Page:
Chul-Jong (Yoo Ji-Tae) was once a legend in the world of professional bowling. After an accident ended his career, he now plays underground games set up by Hee-Jin (Lee Jung-Hyun), who owns the local bowling alley. Chul-Jong notices a young prodigy, an autistic kid named Young-Hoon (David Lee) that could potentially be the next star in the bowling circuit, and help them win more bets.

To get the young man involved, Chul-Jong will have to reach out and be a part of Young-Hoon’s life. In a situation that is made obvious in the film, Chul-Jong lives a loner life by choice while Young-Hoon has been abandoned by his family. Young-Hoon is not completely autistic, he gives signs of needing and wanting a human connection. Chul-Jong may think he doesn’t need it, but he’s the one to provide that for him. In a way, Chul-Jong is more broken and more of an outcast than Young-Hoon.

As Young-Hoon gets trained, Hee-Jin receives an ultimatum from local gangster Toad (Jung Sung-Hwa) to pay her debts or lose the bowling alley. Toad is also an old bowling rival of Chul-Jong, and willing to break the rules to see him fail in his quest to save the bowling alley.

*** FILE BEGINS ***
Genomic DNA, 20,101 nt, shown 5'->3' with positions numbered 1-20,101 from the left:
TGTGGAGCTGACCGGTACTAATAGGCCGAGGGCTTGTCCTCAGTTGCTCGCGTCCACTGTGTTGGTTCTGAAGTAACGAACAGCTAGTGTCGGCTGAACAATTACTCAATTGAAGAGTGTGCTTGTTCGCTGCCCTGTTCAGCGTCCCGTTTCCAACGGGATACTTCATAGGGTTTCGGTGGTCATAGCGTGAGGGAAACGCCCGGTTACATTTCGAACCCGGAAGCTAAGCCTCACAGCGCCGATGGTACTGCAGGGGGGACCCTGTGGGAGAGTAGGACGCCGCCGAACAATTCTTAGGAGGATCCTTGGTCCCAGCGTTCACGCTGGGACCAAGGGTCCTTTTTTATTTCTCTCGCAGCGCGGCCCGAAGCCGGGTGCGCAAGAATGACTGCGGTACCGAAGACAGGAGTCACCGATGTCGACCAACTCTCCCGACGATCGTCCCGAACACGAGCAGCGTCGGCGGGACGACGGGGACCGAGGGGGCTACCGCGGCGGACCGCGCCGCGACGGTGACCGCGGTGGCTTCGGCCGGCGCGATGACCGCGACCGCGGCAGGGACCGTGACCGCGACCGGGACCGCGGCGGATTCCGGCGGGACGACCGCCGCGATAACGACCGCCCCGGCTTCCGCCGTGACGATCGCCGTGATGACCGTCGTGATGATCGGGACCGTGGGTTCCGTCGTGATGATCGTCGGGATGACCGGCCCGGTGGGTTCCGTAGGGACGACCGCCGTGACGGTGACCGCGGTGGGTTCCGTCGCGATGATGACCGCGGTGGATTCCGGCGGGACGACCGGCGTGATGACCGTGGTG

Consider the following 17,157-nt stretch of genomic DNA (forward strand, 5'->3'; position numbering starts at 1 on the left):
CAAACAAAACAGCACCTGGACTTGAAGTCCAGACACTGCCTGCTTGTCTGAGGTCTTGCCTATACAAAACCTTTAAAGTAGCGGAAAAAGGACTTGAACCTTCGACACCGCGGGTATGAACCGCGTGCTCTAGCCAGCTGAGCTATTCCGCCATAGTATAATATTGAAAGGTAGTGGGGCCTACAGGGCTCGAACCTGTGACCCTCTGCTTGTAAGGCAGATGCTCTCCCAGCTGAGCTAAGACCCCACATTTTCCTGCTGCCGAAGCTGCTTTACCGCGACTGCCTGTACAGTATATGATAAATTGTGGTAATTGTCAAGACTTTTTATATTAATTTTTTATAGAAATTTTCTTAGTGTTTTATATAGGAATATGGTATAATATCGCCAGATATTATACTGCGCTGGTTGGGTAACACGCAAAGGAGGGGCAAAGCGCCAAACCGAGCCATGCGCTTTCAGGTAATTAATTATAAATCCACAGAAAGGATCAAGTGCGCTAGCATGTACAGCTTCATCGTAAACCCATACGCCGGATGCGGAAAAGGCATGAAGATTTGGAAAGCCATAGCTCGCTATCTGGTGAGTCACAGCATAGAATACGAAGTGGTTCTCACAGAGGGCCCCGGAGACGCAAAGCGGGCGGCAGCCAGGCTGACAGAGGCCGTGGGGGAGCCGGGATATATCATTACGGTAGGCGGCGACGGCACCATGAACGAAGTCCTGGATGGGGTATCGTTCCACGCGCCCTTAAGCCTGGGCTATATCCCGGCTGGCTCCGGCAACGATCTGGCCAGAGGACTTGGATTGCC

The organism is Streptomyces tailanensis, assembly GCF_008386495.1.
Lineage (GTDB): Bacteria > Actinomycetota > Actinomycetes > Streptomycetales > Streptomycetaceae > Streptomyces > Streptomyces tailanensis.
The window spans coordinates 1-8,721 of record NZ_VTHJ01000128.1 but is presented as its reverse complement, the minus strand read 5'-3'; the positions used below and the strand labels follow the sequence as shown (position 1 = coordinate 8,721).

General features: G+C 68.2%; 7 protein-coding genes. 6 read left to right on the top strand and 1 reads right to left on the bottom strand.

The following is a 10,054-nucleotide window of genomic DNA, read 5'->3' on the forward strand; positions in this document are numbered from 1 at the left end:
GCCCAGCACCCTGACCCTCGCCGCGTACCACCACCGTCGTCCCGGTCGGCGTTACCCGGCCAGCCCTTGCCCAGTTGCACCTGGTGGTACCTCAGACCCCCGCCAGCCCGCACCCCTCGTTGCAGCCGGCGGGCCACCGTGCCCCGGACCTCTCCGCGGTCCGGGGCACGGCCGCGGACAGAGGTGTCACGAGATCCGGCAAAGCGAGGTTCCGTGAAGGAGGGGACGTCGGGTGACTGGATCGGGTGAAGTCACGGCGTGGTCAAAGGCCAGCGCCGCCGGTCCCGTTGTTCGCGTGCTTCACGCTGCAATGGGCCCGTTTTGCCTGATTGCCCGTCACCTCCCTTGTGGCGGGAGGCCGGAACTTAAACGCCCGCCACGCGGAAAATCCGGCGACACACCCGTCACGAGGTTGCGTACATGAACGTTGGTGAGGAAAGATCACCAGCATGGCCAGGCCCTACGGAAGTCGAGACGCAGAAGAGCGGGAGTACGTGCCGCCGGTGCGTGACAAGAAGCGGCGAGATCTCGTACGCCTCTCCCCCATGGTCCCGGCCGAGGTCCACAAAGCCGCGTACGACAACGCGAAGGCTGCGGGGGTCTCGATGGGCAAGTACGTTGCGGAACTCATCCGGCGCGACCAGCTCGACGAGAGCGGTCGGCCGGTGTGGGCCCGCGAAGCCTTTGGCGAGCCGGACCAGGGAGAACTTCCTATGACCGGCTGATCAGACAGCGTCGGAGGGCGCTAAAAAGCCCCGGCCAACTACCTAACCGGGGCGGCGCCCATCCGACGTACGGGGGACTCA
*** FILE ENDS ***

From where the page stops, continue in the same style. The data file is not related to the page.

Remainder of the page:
Korean director and writer Choi Kook-hee brings us a heartfelt underdog drama about the sport of bowling with Split. The film has been crafted to tug at each of your heartstrings while occasionally tickling your funny bone. It does exactly that, while building up the stakes to a bowling showdown. Although I think the movie could’ve cut down on the excessive number of climatic endings, it delivers on a satisfying payoff – eventually.

Recommended as an underdog story with real emotion. The movie aims to make you laugh, cry and cheer for the outcast team. It does a good job at gradually increasing the tension and it has a few twists and turns along the way. You kind of see them coming, but even if you miss them, the movie does explain (a little too much) them to you. Overall, a great crowd pleaser and worth seeing with the right audience.

That will do for now.